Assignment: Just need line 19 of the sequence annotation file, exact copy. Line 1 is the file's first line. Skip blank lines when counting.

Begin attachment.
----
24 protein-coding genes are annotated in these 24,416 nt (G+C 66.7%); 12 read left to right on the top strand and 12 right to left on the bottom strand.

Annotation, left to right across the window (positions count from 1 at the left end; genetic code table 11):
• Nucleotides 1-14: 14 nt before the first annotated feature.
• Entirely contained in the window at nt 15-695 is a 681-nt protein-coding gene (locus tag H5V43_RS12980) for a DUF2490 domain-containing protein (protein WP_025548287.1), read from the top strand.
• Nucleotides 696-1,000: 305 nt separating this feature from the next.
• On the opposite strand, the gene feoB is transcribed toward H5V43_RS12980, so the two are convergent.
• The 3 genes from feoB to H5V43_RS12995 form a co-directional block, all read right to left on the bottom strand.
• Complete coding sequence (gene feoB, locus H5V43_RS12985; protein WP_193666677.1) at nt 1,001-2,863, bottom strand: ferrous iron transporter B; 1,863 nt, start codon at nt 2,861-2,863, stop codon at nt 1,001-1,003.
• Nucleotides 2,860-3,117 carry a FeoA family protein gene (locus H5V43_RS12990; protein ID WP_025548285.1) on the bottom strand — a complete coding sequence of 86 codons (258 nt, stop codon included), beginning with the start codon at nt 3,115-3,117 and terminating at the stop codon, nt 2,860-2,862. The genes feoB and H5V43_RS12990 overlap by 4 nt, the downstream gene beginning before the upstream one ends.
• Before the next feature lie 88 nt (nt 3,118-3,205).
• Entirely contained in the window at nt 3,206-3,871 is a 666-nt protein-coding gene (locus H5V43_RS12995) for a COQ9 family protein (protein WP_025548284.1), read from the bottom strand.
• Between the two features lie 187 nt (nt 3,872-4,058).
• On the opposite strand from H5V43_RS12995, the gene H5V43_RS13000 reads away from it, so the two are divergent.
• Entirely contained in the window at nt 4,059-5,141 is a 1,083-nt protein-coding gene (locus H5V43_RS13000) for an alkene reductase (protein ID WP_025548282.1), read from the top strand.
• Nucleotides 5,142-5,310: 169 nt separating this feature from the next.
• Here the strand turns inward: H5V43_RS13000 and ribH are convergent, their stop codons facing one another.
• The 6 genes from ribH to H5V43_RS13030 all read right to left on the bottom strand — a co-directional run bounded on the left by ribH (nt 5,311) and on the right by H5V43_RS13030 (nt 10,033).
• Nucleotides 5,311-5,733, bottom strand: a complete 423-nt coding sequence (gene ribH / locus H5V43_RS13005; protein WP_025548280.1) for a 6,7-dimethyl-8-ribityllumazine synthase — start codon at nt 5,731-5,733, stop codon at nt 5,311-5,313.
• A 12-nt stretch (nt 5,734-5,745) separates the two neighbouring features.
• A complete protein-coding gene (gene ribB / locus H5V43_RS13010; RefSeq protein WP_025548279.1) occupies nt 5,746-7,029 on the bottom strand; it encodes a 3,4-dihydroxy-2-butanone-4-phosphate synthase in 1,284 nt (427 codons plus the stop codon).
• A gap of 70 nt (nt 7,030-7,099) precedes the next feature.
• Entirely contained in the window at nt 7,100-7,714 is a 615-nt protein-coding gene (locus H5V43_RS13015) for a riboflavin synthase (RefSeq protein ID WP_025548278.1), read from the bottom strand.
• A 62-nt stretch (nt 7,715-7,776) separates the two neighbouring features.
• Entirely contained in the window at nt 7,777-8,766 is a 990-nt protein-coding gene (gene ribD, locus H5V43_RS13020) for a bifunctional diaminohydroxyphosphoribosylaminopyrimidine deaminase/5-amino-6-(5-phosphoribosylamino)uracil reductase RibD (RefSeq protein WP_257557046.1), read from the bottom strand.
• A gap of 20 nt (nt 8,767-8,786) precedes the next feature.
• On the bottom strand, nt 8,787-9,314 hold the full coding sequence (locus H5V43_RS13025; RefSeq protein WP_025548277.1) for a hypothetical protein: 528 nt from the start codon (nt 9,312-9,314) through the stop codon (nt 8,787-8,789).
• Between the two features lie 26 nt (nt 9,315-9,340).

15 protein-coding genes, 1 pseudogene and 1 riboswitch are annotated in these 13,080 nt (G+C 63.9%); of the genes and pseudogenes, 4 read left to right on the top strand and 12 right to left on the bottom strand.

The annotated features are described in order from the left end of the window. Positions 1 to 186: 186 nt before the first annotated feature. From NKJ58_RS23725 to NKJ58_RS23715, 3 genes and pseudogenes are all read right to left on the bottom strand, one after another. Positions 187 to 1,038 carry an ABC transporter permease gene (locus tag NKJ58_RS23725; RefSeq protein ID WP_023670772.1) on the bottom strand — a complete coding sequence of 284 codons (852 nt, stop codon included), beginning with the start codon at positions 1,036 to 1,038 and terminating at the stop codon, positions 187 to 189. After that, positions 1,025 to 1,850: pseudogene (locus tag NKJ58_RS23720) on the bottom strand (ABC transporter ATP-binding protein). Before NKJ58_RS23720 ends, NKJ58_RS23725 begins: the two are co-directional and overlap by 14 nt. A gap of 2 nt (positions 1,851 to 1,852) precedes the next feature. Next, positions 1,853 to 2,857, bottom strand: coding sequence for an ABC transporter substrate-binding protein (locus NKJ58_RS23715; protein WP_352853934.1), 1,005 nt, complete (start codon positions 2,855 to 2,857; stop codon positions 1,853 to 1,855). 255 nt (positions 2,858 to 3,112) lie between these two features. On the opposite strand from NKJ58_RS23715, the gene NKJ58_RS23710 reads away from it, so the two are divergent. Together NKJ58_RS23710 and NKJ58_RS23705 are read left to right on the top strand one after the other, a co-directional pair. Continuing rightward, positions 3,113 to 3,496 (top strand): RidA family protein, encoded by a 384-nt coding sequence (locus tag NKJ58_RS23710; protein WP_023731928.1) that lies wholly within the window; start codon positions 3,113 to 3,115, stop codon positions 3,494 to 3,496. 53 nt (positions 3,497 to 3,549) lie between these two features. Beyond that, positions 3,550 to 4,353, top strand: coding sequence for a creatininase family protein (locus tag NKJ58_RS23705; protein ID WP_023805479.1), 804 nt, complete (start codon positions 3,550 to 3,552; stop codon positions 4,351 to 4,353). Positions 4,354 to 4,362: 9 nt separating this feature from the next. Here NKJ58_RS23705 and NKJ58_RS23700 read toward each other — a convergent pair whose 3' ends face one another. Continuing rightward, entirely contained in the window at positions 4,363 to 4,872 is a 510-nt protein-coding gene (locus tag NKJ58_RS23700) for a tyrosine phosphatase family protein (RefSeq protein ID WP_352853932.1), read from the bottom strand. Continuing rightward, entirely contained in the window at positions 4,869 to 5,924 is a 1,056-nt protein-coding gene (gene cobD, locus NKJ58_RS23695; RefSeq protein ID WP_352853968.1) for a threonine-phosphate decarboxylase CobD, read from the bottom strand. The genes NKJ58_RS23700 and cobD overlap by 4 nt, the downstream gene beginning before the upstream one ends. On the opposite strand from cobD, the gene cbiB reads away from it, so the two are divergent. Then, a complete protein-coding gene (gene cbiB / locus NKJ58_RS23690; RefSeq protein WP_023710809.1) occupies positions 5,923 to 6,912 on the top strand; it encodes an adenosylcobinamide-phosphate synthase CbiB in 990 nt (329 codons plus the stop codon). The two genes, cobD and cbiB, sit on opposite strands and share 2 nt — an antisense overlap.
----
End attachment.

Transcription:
• A 12-nt stretch (nt 5,734-5,745) separates the two neighbouring features.